The spring season around Mobile, AL is a pleasant experience with the promise of spending time outside and enjoying your air conditioning when the weather warms up. Making sure your HVAC system is ready for the warm weather takes more than simply changing its operational mode. Follow these 10 tips to prepare your system, and know that it’ll be ready to handle whatever mother nature throws at you.
1. Check Your Air Filter
Air filters tend to get clogged more quickly over the winter due to the dry conditions. To make sure your system is ready to run efficiently, plan to replace your filter before switching on your air conditioner.
If you’re running the standard flat fiberglass filters, consider looking for an upgrade. Even changing to a pleated design removes more contaminants from the air and helps your filter last longer because there is now more surface area in the design.
If you’ve changed your filter recently, check it to make sure it’s in good condition. Then, gently vacuum the surface dirt and dust to give it a preseason efficiency boost.
2. Inspect Your Condensing Unit
The condensing unit is what sits outside your home and is responsible for exhausting the heat that the refrigerant absorbed from inside your home. It’s relatively easy for this unit to become damaged over the winter due to ice and blowing debris.
Start by removing the cover if you put one over it for the winter. Next, check for physical damage to the unit, including dents and cracks in the housing. Keep an eye open for rust on the unit as well, which can indicate corrosion inside the unit. It could also indicate damage to the condensing coil, caused by water freezing in the coil fins, bending them out of place.
3. Clear the Area Around Your Outdoor Unit
While you’re inspecting your condensing unit, clear the surrounding area. To work properly, the unit must draw air in, and then vent it out again. If there’s debris or anything else too close to the unit, it’ll prevent that air from circulating effectively.
To make sure it’s ready, clear the area, giving a 12-inch clearance both around and above the unit. Things that commonly restrict the airflow include grass, weeds, vines, leaves, and branches, along with trees and shrubs that have grown too close. Clearing these issues early ensures that you’ll have plenty of cool air once the weather turns hot.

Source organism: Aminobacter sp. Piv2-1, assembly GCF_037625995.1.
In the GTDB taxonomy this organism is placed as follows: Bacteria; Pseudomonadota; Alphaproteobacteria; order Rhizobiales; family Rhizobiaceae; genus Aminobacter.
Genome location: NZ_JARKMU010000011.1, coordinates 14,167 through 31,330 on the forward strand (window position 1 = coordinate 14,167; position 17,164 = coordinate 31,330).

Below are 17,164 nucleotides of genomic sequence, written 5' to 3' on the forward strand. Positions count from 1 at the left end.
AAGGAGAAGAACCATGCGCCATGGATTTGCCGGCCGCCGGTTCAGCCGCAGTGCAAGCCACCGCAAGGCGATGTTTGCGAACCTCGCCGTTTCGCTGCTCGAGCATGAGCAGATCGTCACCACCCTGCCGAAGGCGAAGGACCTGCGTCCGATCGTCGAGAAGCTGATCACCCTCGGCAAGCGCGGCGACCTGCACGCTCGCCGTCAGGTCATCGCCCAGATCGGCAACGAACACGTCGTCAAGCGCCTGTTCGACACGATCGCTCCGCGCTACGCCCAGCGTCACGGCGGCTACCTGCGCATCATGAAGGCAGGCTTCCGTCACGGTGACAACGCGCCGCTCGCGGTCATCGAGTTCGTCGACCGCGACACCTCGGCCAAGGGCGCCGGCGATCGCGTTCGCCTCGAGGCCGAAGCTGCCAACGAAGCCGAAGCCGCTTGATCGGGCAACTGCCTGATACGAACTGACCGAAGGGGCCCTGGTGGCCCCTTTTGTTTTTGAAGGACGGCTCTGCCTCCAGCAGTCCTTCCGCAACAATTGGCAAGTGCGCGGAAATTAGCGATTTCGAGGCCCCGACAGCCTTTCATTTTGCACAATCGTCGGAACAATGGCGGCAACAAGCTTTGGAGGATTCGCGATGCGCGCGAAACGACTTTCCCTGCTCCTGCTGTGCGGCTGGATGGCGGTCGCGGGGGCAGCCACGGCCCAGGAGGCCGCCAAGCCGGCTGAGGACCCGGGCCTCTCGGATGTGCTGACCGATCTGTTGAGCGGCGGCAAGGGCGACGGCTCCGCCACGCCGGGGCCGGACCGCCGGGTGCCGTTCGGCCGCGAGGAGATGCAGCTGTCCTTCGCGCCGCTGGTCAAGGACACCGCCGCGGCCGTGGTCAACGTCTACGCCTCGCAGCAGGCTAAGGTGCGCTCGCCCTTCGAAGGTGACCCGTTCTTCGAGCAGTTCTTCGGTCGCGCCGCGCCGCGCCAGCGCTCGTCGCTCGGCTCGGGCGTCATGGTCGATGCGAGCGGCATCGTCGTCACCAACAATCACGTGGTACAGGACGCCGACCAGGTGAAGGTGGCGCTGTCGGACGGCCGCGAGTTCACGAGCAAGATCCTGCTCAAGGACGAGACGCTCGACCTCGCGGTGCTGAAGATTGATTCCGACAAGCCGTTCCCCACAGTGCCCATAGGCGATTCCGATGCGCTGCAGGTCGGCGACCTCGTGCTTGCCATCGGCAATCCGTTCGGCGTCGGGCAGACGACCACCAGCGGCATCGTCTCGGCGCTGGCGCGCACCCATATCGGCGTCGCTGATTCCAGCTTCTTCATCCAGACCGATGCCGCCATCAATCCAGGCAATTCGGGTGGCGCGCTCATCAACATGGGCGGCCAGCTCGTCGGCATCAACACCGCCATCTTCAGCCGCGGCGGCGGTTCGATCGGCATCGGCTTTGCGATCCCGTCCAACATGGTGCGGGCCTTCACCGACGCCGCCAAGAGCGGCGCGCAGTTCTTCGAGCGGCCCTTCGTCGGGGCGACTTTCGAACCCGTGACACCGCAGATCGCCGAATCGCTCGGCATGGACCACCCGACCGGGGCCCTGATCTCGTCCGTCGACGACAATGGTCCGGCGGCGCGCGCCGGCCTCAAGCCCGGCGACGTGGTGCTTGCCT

4. Check Your Thermostat
The thermostat controls the entire system, and so it’s important to make sure it’s working properly as well. Most thermostats are powered by batteries, which will need routine replacement. Plan to install new batteries when you change your system’s operational mode.
While you’re working on your thermostat, plan to check your programs. When you switch to air conditioning, you’ll want to adjust your temperature up so that you’re not keeping your home as cool as you do in the winter. Consider the times you have the programs set to run over the winter, and adjust them as needed to meet your summer schedule.
Your thermostat has an expected service life of 10 to 15 years. As it nears this age, the temperature sensors stop operating as effectively. If your thermostat is nearing the end of its life, consider upgrading. You may want to look at more robust programming options or even a smart thermostat.
5. Open Your Windows
While the weather is nice, open your windows, and air out your home. This helps improve the air quality, allowing airborne contaminants to easily vent out, along with built-up household vapors. Venting in the spring helps ease the strain on your HVAC system and makes your air healthier to breathe.